Ocean City was once a highly segregated town with unwritten “Jim Crow” laws in effect into the late 1960s. Blacks (known as Negroes or colored in that era) were not welcome as guests in the white-only hotels and restaurants or on the beach or Boardwalk.
A unique event developed in the years prior to WWI known as “Colored Excursion Day”. Designed by local merchants to sell food and souvenirs that would otherwise spoil or be stored for the winter, time was set aside after Labor Day for Blacks to visit the resort and enjoy the food, games, and sights of the Boardwalk. Special excursion trains would bring them, dressed in their Sunday best, to Ocean City from throughout the Delmarva Peninsula. Following the demise of the railroad the tradition continued by car and bus into the early 1950s.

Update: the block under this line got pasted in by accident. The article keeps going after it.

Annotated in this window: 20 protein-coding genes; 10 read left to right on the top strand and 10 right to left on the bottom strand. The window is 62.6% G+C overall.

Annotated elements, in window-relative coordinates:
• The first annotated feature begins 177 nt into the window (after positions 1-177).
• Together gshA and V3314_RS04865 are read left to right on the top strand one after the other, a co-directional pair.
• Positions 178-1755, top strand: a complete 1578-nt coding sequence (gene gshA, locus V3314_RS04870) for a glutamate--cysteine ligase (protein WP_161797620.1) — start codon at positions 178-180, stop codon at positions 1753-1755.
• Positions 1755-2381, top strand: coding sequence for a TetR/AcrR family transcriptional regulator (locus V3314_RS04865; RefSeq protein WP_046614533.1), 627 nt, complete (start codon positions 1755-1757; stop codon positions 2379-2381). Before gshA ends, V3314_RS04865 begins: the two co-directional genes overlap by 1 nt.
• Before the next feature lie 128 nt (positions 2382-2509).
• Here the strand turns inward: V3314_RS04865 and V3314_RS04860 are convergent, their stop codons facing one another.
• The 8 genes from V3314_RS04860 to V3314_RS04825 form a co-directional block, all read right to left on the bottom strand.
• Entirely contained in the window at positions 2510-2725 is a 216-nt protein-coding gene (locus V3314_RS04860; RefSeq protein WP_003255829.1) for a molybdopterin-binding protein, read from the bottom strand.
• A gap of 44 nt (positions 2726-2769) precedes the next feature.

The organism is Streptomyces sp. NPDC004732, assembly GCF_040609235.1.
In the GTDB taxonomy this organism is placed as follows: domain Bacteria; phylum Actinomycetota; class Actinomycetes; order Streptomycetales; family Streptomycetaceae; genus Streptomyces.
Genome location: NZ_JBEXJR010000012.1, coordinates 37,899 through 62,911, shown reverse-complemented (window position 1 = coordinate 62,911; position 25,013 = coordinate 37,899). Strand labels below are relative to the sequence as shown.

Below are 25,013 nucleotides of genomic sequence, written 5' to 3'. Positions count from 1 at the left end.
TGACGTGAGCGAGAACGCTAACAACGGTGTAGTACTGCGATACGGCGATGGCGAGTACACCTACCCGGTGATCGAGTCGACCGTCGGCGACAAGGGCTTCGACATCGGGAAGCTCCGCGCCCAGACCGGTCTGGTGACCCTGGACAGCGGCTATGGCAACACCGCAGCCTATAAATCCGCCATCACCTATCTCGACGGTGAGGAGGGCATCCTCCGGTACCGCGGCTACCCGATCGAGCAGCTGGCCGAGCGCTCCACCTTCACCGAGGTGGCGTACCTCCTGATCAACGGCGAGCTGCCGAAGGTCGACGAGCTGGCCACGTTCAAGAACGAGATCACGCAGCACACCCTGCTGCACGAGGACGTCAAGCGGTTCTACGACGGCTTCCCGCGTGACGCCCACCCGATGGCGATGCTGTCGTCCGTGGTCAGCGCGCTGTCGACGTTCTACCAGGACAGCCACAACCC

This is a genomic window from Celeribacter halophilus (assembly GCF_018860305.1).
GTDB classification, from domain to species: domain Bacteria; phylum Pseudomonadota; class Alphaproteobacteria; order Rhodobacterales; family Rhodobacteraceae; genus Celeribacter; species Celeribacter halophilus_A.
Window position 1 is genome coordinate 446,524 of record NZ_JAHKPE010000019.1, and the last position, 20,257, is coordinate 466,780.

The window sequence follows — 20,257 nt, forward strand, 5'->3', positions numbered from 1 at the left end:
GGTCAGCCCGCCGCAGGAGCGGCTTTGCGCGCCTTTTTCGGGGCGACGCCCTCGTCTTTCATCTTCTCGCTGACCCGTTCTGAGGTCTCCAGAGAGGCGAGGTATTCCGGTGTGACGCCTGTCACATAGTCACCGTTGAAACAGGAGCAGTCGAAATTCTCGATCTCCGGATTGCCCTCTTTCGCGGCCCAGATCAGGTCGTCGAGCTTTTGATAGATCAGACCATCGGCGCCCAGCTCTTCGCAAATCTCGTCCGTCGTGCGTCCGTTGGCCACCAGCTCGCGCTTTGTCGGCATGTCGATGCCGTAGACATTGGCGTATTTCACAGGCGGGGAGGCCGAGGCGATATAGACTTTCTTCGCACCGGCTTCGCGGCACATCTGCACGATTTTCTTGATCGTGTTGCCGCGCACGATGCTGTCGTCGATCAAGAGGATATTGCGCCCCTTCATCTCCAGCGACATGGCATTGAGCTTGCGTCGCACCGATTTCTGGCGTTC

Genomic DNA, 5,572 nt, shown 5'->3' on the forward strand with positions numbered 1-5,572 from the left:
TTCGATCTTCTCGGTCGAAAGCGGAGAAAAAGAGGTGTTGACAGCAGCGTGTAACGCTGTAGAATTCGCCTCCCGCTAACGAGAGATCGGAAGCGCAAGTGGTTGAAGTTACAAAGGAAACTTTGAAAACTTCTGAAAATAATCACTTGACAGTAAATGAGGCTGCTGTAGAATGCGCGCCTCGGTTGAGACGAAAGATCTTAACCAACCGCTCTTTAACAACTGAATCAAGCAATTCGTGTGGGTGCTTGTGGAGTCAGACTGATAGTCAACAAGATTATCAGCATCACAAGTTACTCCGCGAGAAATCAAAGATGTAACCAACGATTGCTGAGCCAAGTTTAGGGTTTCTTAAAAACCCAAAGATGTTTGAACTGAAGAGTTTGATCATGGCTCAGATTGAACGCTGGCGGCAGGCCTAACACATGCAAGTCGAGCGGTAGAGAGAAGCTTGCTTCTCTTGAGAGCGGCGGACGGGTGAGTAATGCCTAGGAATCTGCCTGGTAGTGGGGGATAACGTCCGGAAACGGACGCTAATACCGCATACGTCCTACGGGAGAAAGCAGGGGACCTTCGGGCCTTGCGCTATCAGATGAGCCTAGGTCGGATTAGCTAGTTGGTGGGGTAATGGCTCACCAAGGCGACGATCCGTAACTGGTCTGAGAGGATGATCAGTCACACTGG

Today people of all races, religions, and color are welcome in the hotels and restaurants and on the beach and Boardwalk of Ocean City.
To purchase one of Bunk Mann’s books, click over to www.vanishingoc.com.
Photo circa 1940 courtesy Ocean City Life Saving Station Museum